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We are justified by the obedience of faith in Christ and by the obedience of faith of Christ, not by circumcision or other religious rituals of Judaism.
Notice that, in my view, Paul's message is not the simplistic message from Luther about faith versus works. The works that count (the works of agape and mercy, that is) are included in the Pauline phrase "obedience of faith," a phrase that frames the Letter to the Romans by appearing in Romans Ch. 1 and in the last chapter of Romans (Ch. 16). Scholars like to call such literary framing an inclusio or envelope structure that tips us off on what the author thinks is extraordinarily important. Don't trust me--look up the "obedience of faith" in the first and last chapters of Romans.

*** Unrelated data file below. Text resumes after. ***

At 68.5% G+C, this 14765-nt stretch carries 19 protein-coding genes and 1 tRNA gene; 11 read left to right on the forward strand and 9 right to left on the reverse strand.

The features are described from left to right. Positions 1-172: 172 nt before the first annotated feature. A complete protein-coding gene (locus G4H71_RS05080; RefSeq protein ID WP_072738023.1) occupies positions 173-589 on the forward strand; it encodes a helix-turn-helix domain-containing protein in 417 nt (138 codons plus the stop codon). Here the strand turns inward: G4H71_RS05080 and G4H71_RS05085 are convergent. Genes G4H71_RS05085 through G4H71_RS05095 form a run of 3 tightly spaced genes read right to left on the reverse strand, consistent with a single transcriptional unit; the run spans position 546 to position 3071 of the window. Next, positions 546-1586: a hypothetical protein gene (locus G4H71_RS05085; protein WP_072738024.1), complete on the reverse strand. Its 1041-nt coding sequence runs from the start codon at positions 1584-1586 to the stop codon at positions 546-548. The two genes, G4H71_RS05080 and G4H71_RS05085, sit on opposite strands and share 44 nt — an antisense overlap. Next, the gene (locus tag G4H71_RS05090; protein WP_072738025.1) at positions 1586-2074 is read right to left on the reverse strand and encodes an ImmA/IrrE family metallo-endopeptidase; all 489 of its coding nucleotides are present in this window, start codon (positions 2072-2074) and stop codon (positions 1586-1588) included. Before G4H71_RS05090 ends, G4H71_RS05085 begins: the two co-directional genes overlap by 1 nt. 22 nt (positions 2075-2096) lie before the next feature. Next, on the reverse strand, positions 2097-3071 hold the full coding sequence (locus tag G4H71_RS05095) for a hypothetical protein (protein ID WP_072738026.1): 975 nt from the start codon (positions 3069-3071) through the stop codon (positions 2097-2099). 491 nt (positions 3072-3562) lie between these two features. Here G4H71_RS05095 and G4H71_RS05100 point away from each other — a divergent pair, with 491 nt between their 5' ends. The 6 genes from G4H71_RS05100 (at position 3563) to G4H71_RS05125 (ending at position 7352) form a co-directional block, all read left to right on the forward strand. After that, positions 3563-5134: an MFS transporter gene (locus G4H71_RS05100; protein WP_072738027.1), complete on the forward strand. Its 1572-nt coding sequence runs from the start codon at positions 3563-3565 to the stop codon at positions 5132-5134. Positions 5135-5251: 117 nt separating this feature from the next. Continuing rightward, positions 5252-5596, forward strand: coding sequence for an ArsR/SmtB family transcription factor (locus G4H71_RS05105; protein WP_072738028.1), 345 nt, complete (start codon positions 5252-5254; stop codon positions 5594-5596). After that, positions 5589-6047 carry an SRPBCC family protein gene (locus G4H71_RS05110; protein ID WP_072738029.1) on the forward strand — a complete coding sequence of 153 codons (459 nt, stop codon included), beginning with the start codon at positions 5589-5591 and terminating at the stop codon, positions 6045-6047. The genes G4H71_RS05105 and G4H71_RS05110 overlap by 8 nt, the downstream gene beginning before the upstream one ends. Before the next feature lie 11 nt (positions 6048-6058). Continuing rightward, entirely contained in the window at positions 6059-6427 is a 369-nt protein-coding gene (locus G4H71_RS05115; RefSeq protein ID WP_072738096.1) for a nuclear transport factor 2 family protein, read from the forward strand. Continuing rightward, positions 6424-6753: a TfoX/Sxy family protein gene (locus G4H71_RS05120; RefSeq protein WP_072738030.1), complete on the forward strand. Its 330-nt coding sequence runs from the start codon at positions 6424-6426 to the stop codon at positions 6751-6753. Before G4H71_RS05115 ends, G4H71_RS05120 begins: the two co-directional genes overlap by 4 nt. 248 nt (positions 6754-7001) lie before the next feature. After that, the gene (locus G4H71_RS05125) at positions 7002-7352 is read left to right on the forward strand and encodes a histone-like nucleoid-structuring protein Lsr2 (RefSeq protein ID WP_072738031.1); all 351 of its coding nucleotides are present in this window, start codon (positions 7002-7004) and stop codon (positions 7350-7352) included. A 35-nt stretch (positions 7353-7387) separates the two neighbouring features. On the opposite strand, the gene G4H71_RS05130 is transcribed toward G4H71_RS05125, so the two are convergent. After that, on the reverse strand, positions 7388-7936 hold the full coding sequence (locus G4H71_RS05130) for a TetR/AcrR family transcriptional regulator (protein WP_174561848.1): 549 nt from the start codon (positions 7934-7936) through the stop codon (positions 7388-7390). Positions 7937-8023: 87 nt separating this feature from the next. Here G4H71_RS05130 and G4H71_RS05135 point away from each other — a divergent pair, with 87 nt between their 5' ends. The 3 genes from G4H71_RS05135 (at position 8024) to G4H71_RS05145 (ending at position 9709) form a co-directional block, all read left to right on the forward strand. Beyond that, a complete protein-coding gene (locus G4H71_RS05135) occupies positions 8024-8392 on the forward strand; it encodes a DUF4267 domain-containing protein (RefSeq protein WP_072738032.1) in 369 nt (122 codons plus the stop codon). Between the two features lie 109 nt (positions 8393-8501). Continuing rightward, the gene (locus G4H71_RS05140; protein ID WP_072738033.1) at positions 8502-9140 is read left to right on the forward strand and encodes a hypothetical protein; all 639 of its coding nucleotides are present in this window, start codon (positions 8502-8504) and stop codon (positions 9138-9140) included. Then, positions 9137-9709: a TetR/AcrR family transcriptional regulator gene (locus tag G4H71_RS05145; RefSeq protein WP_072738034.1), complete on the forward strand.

Thus, good works (as opposed to ritual works) are already included as intrinsic to faith. It is a false choice to present faith and good works as exclusive of each other. In my view, Martin Luther's reading of Paul was a caricature with tragic consequences of unnecessary division that continue to this day.
Notice that, in my statement, the obedience of faith is, as we would expect as Christians, in Christ; but also notice that it is the obedience of faith of Christ--the Christ's whose own obedience to the Father won us liberation from bondage.
Paul argues ferociously against works, but we have to ask: which works? Paul targets circumcision and the other ritual works of the old religion. In contrast, Paul emphasizes the need to engage in a life of obedience and good works as a result of faith. There is no contradiction between Paul and James. But there is a contradiction between the caricature proposed by Martin Luther and the actual writings of both Paul and James.